The Collaborative Pediatric Critical Care Research Network was established in 2005 to support multicenter randomized controlled trials and observational studies in critically ill children. In the first 46 months (May 2005 March 2009), CPCCRN has created a network registry, developed a novel functional status outcome scale, conducted several studies of pathologic bereavement, implemented a RCT to prevent nosocomial sepsis (requiring an IND from the FDA), and validated a novel method for measuring free serum Cortisol. CPCCRN has also collaborated with non-CPCCRN institutions to measure the burden of critical pertussis in the United States, and actively participated in developing an NHLBl-funded pediatric RCT of hypothermia after cardiac arrest. Going forward, the network has fully developed protocols in its pipeline to study opioid tolerance (MOTIF) and to identify usable outcomes for sepsis trials (COMPASS). CPCCRN investigators are developing computerized decision support tools for studies of pediatric mechanical ventilation. In the initial 46 months, CPCCRN activities have contributed to 11 peer-reviewed publications.The University of Utah is the Data Coordinating Center (DCC) for CPCCRN, and proposes to continue in this role during the next five years. The DCC faculty bring recognized clinical, biostatistical, and informatics expertise to the CPCCRN. This proposal has three specific aims.
Specific Aim 1. Provide clinical and biostatistical leadership and expertise, assistance in study and protocol design, study implementation and coordination, interim and final study analysis, tracking and delivery methods for study drugs and biological specimens, data collection and management, site monitoring, and active support for dissemination of study results.
Specific Aim 2. Provide logistical support for CPCCRN (including financial management of protocol funds), using advanced communication and informatics tools for development and tracking of critical documents, protocols. Manuals of Operation, publications, reports, and provision of accounting information to NICHD.
Specific Aim 3. Develop detailed computerized protocols for management of vasoactive drips, to support future potential CPCCRN studies of pediatric septic shock (DCC Concept Proposal).

Public Health Relevance

The CPCCRN carries out clinical trials and studies to improve the science of pediatric intensive care and to reduce the mortality and improve the long term outcome for infants and children who suffer from critical illness or injury.

National Institute of Health (NIH)
Eunice Kennedy Shriver National Institute of Child Health & Human Development (NICHD)
Research Project--Cooperative Agreements (U01)
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Special Emphasis Panel (ZHD1-DSR-A (25))
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Maholmes, Valerie
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University of Utah
Schools of Medicine
Salt Lake City
United States
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Holubkov, Richard; Clark, Amy E; Moler, Frank W et al. (2015) Efficacy outcome selection in the therapeutic hypothermia after pediatric cardiac arrest trials. Pediatr Crit Care Med 16:10-Jan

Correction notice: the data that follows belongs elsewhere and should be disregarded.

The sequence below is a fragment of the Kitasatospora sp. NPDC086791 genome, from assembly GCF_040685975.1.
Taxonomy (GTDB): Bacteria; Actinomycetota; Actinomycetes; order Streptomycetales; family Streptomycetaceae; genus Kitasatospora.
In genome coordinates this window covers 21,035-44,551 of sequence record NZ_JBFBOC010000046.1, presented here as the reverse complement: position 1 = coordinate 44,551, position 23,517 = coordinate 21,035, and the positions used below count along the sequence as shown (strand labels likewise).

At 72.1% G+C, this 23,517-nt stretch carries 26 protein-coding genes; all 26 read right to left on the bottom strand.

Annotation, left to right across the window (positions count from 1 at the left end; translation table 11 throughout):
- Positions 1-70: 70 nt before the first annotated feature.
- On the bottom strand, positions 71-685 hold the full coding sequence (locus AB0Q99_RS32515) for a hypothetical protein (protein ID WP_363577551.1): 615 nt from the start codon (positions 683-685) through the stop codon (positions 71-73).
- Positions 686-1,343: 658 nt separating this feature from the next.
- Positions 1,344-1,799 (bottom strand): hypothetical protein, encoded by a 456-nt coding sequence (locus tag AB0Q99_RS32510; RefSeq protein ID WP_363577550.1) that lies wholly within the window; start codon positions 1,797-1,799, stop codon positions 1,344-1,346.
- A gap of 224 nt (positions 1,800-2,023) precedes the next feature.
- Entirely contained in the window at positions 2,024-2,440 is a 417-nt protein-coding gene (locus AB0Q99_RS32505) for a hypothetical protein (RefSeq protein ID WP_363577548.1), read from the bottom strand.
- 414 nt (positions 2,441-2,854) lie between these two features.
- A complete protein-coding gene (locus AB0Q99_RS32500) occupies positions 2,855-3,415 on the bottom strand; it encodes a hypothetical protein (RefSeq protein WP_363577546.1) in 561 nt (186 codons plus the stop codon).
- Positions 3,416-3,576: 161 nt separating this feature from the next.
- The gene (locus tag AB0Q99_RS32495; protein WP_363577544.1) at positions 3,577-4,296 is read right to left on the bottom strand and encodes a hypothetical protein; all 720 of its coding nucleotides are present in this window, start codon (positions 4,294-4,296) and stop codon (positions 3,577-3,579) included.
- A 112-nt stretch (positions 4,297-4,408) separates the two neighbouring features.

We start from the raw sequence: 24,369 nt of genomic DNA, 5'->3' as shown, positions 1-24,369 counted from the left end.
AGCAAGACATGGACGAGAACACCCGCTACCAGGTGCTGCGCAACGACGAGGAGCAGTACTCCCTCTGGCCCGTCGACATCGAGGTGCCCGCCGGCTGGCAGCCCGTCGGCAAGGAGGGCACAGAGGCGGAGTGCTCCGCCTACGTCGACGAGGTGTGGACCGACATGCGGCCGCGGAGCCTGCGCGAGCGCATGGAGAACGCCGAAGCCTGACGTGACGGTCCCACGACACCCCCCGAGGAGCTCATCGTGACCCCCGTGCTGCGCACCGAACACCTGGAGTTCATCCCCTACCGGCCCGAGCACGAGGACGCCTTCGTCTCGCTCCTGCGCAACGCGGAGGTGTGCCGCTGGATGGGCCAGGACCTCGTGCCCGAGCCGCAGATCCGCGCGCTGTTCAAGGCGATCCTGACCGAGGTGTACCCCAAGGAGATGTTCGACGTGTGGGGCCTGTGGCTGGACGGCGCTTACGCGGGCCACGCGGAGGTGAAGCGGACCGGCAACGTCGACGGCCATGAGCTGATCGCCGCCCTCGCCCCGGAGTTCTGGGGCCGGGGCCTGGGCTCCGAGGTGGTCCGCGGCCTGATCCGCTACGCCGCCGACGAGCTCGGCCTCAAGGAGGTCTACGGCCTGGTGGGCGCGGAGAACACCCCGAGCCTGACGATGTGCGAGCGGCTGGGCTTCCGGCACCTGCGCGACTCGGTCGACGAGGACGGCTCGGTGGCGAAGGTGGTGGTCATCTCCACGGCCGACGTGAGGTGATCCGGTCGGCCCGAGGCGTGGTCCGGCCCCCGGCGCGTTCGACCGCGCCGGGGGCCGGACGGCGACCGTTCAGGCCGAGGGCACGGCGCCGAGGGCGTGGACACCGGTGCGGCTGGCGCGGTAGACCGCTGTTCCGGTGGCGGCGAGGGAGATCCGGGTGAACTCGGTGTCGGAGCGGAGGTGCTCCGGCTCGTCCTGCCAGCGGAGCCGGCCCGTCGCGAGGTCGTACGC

Pollack, Murray M; Holubkov, Richard; Funai, Tomohiko et al. (2014) Relationship between the functional status scale and the pediatric overall performance category and pediatric cerebral performance category scales. JAMA Pediatr 168:671-6
Jardine, David; Emond, Mary; Meert, Kathleen L et al. (2014) A single nucleotide polymorphism in the corticotropin receptor gene is associated with a blunted cortisol response during pediatric critical illness. Pediatr Crit Care Med 15:698-705
Topjian, Alexis A; French, Benjamin; Sutton, Robert M et al. (2014) Early postresuscitation hypotension is associated with increased mortality following pediatric cardiac arrest. Crit Care Med 42:1518-23
Meert, Kathleen L; Eggly, Susan; Berg, Robert A et al. (2014) Feasibility and perceived benefits of a framework for physician-parent follow-up meetings after a child's death in the PICU. Crit Care Med 42:148-57
Topjian, Alexis; French, Benjamin; Sutton, Robert M et al. (2014) The authors reply. Crit Care Med 42:e808-9
Topjian, Alexis A; Clark, Amy E; Casper, T Charles et al. (2013) Early lactate elevations following resuscitation from pediatric cardiac arrest are associated with increased mortality*. Pediatr Crit Care Med 14:e380-7
Moler, Frank W; Silverstein, Faye S; Meert, Kathleen L et al. (2013) Rationale, timeline, study design, and protocol overview of the therapeutic hypothermia after pediatric cardiac arrest trials. Pediatr Crit Care Med 14:e304-15
Heidemann, Sabrina M; Holubkov, Richard; Meert, Kathleen L et al. (2013) Baseline serum concentrations of zinc, selenium, and prolactin in critically ill children. Pediatr Crit Care Med 14:e202-6
Berger, John T; Carcillo, Joseph A; Shanley, Thomas P et al. (2013) Critical pertussis illness in children: a multicenter prospective cohort study. Pediatr Crit Care Med 14:356-65

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